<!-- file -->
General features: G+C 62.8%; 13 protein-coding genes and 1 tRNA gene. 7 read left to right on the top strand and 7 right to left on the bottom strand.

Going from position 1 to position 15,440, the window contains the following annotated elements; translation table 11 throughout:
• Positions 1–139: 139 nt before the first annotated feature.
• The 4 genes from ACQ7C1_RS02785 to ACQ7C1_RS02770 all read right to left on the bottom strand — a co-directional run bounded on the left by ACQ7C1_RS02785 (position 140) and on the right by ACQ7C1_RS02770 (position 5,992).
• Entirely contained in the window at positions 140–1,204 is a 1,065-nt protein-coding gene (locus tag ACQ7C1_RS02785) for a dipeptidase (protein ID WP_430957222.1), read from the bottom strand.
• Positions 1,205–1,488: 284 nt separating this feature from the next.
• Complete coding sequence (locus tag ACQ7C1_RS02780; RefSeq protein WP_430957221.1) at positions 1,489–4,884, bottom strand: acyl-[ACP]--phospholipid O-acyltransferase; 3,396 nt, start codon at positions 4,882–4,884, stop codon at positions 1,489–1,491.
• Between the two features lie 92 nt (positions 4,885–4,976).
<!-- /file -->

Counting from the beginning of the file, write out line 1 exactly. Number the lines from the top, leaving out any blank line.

General features: G+C 62.8%; 13 protein-coding genes and 1 tRNA gene. 7 read left to right on the top strand and 7 right to left on the bottom strand.